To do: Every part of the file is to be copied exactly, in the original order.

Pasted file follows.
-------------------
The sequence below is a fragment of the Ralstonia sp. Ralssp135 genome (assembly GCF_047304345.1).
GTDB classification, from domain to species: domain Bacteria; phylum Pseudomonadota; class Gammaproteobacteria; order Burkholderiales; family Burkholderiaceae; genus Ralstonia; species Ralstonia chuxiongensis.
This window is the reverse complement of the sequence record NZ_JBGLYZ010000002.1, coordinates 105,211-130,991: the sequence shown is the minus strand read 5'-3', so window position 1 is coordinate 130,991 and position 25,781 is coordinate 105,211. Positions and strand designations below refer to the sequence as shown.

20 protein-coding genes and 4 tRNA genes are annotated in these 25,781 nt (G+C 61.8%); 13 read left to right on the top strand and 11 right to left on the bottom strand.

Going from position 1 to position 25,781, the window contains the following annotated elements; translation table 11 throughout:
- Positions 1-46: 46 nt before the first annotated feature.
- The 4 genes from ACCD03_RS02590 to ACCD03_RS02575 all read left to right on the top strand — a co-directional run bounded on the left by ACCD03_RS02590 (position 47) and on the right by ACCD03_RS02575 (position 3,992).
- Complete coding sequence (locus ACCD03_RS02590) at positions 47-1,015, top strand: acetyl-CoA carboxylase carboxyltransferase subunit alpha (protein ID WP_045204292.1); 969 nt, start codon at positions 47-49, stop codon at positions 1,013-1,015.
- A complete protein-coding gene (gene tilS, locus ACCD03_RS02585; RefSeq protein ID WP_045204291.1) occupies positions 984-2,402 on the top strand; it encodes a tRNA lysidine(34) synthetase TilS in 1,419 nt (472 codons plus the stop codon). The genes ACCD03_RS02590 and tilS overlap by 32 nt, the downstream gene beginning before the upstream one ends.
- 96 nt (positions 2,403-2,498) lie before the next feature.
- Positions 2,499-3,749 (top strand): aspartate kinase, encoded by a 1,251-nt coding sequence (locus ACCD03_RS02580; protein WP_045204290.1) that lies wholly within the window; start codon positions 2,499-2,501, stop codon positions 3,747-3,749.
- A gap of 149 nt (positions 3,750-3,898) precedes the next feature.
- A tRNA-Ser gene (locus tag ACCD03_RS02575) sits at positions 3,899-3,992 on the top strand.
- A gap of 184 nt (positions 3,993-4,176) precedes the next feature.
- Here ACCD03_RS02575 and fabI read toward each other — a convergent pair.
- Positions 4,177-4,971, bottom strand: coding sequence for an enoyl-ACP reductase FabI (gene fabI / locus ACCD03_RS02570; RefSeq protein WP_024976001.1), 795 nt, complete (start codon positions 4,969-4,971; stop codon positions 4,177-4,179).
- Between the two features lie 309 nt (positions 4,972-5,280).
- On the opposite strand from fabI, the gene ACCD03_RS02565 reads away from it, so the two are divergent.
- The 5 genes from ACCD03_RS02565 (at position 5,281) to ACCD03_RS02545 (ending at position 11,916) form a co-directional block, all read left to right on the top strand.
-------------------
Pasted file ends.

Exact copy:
The sequence below is a fragment of the Ralstonia sp. Ralssp135 genome (assembly GCF_047304345.1).
GTDB classification, from domain to species: domain Bacteria; phylum Pseudomonadota; class Gammaproteobacteria; order Burkholderiales; family Burkholderiaceae; genus Ralstonia; species Ralstonia chuxiongensis.
This window is the reverse complement of the sequence record NZ_JBGLYZ010000002.1, coordinates 105,211-130,991: the sequence shown is the minus strand read 5'-3', so window position 1 is coordinate 130,991 and position 25,781 is coordinate 105,211. Positions and strand designations below refer to the sequence as shown.

20 protein-coding genes and 4 tRNA genes are annotated in these 25,781 nt (G+C 61.8%); 13 read left to right on the top strand and 11 right to left on the bottom strand.

Going from position 1 to position 25,781, the window contains the following annotated elements; translation table 11 throughout:
- Positions 1-46: 46 nt before the first annotated feature.
- The 4 genes from ACCD03_RS02590 to ACCD03_RS02575 all read left to right on the top strand — a co-directional run bounded on the left by ACCD03_RS02590 (position 47) and on the right by ACCD03_RS02575 (position 3,992).
- Complete coding sequence (locus ACCD03_RS02590) at positions 47-1,015, top strand: acetyl-CoA carboxylase carboxyltransferase subunit alpha (protein ID WP_045204292.1); 969 nt, start codon at positions 47-49, stop codon at positions 1,013-1,015.
- A complete protein-coding gene (gene tilS, locus ACCD03_RS02585; RefSeq protein ID WP_045204291.1) occupies positions 984-2,402 on the top strand; it encodes a tRNA lysidine(34) synthetase TilS in 1,419 nt (472 codons plus the stop codon). The genes ACCD03_RS02590 and tilS overlap by 32 nt, the downstream gene beginning before the upstream one ends.
- 96 nt (positions 2,403-2,498) lie before the next feature.
- Positions 2,499-3,749 (top strand): aspartate kinase, encoded by a 1,251-nt coding sequence (locus ACCD03_RS02580; protein WP_045204290.1) that lies wholly within the window; start codon positions 2,499-2,501, stop codon positions 3,747-3,749.
- A gap of 149 nt (positions 3,750-3,898) precedes the next feature.
- A tRNA-Ser gene (locus tag ACCD03_RS02575) sits at positions 3,899-3,992 on the top strand.
- A gap of 184 nt (positions 3,993-4,176) precedes the next feature.
- Here ACCD03_RS02575 and fabI read toward each other — a convergent pair.
- Positions 4,177-4,971, bottom strand: coding sequence for an enoyl-ACP reductase FabI (gene fabI / locus ACCD03_RS02570; RefSeq protein WP_024976001.1), 795 nt, complete (start codon positions 4,969-4,971; stop codon positions 4,177-4,179).
- Between the two features lie 309 nt (positions 4,972-5,280).
- On the opposite strand from fabI, the gene ACCD03_RS02565 reads away from it, so the two are divergent.
- The 5 genes from ACCD03_RS02565 (at position 5,281) to ACCD03_RS02545 (ending at position 11,916) form a co-directional block, all read left to right on the top strand.